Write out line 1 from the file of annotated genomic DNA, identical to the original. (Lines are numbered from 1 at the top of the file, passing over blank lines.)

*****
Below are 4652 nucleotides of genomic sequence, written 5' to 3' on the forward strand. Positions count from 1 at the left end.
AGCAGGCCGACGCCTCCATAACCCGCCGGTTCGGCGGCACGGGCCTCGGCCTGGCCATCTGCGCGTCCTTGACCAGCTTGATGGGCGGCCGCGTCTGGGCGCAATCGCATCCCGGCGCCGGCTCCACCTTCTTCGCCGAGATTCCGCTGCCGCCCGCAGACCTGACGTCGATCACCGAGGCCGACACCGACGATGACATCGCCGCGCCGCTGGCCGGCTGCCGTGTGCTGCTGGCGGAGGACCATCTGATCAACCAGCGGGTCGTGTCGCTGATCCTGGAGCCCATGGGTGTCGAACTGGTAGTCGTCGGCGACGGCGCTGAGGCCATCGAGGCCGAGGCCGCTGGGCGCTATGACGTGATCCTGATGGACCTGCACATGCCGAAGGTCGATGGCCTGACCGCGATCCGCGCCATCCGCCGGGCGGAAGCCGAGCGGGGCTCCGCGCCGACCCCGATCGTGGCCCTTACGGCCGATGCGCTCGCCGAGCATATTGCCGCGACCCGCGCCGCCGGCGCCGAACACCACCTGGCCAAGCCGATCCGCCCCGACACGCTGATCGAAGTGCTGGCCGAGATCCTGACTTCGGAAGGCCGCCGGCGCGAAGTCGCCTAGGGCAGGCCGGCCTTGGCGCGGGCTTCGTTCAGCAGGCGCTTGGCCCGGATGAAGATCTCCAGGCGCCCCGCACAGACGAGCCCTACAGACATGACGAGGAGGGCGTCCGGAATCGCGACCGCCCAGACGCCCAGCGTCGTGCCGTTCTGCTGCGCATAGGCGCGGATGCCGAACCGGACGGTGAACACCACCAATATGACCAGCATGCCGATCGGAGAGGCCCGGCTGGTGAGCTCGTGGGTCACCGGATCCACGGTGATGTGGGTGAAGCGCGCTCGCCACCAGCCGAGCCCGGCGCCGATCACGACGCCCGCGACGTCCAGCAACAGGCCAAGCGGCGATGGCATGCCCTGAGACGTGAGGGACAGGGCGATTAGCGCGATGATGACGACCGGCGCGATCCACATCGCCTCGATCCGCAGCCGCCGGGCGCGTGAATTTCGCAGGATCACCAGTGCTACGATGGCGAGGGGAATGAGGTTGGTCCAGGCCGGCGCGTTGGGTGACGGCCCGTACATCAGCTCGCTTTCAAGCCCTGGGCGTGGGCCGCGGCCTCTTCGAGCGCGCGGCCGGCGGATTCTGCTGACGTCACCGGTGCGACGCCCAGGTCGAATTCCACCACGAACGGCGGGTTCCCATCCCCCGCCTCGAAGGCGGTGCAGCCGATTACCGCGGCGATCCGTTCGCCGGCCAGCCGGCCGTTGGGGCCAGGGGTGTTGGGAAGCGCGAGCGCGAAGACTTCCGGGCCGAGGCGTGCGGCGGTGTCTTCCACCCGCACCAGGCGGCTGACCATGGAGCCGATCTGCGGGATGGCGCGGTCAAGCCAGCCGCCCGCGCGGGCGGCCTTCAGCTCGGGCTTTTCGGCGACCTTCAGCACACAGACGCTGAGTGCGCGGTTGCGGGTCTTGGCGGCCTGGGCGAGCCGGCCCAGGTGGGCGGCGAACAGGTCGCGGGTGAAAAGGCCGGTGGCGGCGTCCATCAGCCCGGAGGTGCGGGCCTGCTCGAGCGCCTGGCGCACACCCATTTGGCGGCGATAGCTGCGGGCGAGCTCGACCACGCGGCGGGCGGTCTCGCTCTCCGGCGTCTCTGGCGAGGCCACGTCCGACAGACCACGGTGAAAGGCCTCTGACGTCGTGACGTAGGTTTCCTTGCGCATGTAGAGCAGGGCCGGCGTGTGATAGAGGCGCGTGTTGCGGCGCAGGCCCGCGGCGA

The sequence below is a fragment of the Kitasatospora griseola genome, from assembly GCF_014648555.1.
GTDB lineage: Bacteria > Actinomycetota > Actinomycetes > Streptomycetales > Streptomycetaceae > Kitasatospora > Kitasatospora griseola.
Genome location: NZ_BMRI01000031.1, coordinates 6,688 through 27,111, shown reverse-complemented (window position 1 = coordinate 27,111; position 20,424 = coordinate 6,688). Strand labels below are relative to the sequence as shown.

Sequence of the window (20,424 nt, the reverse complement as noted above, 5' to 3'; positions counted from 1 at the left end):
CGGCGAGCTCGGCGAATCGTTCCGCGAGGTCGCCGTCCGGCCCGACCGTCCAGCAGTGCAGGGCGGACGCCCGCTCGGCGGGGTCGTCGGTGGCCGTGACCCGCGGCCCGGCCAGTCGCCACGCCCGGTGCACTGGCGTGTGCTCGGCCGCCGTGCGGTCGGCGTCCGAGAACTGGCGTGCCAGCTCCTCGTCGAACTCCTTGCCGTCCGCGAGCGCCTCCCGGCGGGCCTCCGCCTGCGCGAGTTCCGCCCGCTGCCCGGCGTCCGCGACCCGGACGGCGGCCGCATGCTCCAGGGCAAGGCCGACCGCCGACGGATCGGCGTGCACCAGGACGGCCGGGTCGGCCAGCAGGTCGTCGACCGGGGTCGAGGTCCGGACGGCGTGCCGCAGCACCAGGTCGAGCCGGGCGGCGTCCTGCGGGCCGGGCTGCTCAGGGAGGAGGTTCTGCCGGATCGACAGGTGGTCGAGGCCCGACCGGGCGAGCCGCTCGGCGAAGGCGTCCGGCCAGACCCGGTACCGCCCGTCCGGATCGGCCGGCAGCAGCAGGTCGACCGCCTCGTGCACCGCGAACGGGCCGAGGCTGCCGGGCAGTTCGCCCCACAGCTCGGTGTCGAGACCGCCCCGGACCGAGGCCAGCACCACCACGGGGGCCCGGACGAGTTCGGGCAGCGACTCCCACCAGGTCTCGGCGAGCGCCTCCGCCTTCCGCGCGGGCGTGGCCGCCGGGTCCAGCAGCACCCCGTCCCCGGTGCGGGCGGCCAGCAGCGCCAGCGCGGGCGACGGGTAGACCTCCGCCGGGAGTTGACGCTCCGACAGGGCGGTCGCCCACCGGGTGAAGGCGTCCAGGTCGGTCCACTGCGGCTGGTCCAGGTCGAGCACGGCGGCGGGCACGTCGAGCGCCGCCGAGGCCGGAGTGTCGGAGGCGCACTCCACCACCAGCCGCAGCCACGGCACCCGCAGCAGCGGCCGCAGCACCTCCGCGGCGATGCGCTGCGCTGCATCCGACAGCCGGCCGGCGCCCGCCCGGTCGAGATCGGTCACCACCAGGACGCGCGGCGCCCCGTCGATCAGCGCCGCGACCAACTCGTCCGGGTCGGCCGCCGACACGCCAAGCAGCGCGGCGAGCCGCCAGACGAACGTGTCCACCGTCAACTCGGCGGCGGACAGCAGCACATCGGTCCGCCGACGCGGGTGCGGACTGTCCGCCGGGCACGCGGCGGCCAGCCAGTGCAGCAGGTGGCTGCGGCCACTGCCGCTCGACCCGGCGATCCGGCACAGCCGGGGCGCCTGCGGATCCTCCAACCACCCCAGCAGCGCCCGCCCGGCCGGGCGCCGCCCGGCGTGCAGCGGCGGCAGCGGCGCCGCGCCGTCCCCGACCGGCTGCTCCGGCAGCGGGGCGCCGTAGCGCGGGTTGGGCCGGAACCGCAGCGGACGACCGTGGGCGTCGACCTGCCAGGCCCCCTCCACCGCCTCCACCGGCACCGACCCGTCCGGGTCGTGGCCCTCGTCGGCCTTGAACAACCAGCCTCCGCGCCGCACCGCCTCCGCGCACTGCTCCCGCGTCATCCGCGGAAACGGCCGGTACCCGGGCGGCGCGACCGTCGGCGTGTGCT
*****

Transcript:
Below are 4652 nucleotides of genomic sequence, written 5' to 3' on the forward strand. Positions count from 1 at the left end.